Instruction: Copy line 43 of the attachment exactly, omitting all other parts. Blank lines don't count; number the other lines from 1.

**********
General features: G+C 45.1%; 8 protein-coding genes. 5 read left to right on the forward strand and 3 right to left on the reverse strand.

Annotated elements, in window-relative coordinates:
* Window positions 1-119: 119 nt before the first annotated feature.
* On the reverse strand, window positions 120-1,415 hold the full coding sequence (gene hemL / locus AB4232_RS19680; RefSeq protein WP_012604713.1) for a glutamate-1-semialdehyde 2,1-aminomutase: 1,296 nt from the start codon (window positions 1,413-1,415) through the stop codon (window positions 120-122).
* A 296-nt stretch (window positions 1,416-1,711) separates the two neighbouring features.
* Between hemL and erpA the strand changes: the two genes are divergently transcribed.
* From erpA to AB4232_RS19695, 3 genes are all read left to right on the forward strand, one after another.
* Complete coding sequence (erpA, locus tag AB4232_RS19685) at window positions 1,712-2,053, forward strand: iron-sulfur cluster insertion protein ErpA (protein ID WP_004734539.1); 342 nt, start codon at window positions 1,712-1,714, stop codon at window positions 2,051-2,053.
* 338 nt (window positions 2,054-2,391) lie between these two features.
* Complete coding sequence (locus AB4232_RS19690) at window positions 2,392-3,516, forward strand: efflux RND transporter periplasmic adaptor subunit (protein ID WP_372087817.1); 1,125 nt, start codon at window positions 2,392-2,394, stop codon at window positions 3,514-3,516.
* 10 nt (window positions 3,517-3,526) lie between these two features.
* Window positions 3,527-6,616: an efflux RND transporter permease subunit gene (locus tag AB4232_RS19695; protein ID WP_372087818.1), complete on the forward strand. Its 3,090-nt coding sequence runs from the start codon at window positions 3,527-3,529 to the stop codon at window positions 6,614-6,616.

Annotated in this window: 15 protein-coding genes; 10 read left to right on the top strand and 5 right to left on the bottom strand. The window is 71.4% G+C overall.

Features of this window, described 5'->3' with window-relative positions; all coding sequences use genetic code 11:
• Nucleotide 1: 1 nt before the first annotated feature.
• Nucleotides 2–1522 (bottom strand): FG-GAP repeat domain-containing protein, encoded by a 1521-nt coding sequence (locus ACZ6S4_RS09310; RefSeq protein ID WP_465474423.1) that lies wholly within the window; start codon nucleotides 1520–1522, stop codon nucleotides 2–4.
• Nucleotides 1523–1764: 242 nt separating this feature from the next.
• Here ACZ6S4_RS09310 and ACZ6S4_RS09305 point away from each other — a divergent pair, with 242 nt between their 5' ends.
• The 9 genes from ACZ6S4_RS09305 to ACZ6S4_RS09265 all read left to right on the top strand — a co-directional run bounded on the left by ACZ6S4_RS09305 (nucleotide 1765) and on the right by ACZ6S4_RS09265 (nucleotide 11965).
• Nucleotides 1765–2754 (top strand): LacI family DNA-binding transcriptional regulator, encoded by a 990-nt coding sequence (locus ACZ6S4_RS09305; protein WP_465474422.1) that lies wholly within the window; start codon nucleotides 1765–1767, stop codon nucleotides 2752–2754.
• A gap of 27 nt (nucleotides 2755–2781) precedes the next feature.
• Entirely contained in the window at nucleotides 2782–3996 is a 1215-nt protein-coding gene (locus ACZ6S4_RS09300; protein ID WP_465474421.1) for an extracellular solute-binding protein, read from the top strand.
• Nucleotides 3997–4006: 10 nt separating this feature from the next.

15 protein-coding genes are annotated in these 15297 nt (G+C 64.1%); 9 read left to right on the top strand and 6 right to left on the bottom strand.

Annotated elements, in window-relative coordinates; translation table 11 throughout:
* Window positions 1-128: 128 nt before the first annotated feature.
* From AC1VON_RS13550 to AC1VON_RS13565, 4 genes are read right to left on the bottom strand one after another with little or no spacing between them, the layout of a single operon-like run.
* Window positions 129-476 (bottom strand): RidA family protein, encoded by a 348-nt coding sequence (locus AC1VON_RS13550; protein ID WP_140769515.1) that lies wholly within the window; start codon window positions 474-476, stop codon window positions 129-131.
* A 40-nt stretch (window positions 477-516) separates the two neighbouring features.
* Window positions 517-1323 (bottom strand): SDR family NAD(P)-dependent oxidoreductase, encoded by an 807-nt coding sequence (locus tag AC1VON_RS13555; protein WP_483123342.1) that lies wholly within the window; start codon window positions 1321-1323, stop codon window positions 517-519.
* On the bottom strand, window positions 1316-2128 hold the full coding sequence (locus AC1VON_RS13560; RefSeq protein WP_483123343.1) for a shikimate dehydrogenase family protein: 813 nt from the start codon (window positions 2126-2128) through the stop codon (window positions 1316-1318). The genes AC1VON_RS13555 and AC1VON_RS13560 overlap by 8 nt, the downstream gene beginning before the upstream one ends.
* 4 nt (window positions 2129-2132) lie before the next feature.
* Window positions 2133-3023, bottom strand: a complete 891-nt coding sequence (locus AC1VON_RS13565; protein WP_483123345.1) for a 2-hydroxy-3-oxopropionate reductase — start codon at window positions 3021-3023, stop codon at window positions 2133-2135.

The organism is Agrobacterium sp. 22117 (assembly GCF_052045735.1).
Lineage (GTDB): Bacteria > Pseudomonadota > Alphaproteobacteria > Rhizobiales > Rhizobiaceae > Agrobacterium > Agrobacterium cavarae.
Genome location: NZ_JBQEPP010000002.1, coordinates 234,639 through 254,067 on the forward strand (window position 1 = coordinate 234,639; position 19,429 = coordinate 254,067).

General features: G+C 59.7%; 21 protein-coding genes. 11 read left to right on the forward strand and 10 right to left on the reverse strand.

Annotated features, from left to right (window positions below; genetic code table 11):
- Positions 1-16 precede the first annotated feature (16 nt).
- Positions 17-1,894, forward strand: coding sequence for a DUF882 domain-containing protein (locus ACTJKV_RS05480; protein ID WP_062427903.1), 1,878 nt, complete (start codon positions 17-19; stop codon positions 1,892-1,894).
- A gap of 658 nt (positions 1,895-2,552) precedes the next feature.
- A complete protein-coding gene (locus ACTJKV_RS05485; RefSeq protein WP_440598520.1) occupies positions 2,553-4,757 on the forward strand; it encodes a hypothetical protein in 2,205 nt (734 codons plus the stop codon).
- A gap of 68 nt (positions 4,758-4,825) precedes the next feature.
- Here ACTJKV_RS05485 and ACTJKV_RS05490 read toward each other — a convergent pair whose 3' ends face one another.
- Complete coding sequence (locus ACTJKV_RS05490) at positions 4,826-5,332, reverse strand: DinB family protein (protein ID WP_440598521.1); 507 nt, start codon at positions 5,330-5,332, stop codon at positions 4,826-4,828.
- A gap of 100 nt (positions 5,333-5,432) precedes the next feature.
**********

- A gap of 68 nt (positions 4,758-4,825) precedes the next feature.